Then they describe the taste as “Superbly smooth and balanced”. Expectations are high for “the ultimate expression of our quest for the perfect beer”.

Under that is the small-print. The first chunk of small-print is bad news. This is a faux Asian beer. It was brewed and bottled here in London. The web address is www.cobrabeer.com. You can find the few details they have about King Cobra at http://www.cobrabeer.com/beers/index#king. The only other detail worth mentioning is how many UK units of alcohol it has. At a high 8% volume, and in a huge 750ml bottle, King Cobra weighs in at a massive 6 UK units of alcohol. That means that if you drink the whole bottle, you’re technically binge drinking. Women, you will be after just half.

So what does King Cobra actually taste like? Is it any good? Would you enjoy it? Will it be more super-strength lager than exquisite ale? I’m looking forward to finding out. Not least because it has a champagne style cork to pop. At the very least, opening it will be fun.

Cobra King poured with insane head

That was exciting. Not only for the tension surrounding the velocity of the cork’s exit from the bottle (it was quite tame), but for the pouring. Even with careful pouring, I got an insane head that nearly overwhelmed my big glass. After a few minutes, it settled down to this.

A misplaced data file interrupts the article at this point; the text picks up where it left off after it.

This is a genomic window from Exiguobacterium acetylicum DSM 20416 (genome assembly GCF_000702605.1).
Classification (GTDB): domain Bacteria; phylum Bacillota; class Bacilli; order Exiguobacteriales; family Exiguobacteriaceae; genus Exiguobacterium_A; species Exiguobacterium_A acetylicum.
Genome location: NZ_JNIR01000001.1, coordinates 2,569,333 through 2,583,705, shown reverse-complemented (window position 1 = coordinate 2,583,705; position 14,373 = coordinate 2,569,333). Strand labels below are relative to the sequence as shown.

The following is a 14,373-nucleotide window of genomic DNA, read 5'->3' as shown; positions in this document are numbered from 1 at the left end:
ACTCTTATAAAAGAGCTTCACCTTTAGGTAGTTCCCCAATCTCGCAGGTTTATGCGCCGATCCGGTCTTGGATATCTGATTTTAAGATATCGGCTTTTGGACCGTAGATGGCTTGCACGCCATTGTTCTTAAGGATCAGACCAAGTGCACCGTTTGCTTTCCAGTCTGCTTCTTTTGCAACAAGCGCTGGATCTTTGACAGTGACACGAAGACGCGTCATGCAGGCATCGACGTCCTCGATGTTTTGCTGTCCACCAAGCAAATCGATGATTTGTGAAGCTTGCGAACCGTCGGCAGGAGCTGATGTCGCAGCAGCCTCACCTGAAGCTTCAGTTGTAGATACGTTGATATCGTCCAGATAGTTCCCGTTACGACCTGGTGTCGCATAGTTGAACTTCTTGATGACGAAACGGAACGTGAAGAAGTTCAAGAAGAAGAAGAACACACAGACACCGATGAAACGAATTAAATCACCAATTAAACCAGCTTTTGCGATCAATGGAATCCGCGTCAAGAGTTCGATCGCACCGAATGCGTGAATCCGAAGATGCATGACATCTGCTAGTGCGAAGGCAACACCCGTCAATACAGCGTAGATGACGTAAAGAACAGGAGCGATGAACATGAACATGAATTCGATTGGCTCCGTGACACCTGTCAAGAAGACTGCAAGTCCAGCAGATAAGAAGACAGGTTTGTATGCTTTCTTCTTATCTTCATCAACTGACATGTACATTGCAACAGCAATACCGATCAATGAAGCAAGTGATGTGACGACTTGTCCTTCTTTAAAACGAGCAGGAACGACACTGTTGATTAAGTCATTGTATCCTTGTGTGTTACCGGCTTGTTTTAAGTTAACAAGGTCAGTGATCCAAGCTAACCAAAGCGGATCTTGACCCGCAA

Cobra King poured with less head

So my consumer advice to you is the pour as gently as you possibly can, or to use an enormous tankard.

Once in the glass, it doesn’t look too bad. For a lager. It’s uniform lager colour, being pale amber hue that it is. I can’t help being disappointed that it isn’t the darker colour of certain prestigious European lagers.

What does Cobra King smell of? The website uses words like “fresh”, “distinctive”, “tropical” and “citrus”. I’m not sure about that. I’ll give it “fresh” and describe it as lagery and good. It doesn’t smell like the strong lagers and manages to smell better than most regular strength ones. Which is a feat.

What does Cobra King taste of? The first couple of gulps are good ones. And ones that tell you that it’s not a good idea to try and down a pint in one go. You can taste that strength. Even if it is ten times more refined than a strong lager in a can.

The website describes it as having “malty flavours” that lead to “floral, tropical and citrus fruit notes”. A few gulps in and I’m not so sure. It’s tasting much like a regular, if well made lager to me. I’m getting a mild flavour of malted barley. Which, in the world of pilsner lager, is quite a lot of flavour. What is impressive is that the aftertaste finish is not a bitter “bite”. Possibly thanks to the rice, it’s smooth.

While trying to figure out the taste, it became time to top up the glass with more from the bottle. And this time pouring was somewhat less dramatic. In fact, the remainder of the bottle filled my big glass very well indeed, and topped it off with a splendid, frothy head that looked so good, yet another photo was in order.

Cobra King poured with normal head

So what does Cobra King actually taste of? All I’m getting is a blend of malted barley and hoppiness. Not any of the citrus or tropical qualities the official website talked about. But then not many lagers manage even that. If you’re used to ales, you might pooh-pooh the flavours and tastes of Cobra King. But if you normally have only lager, then this is going to impress you.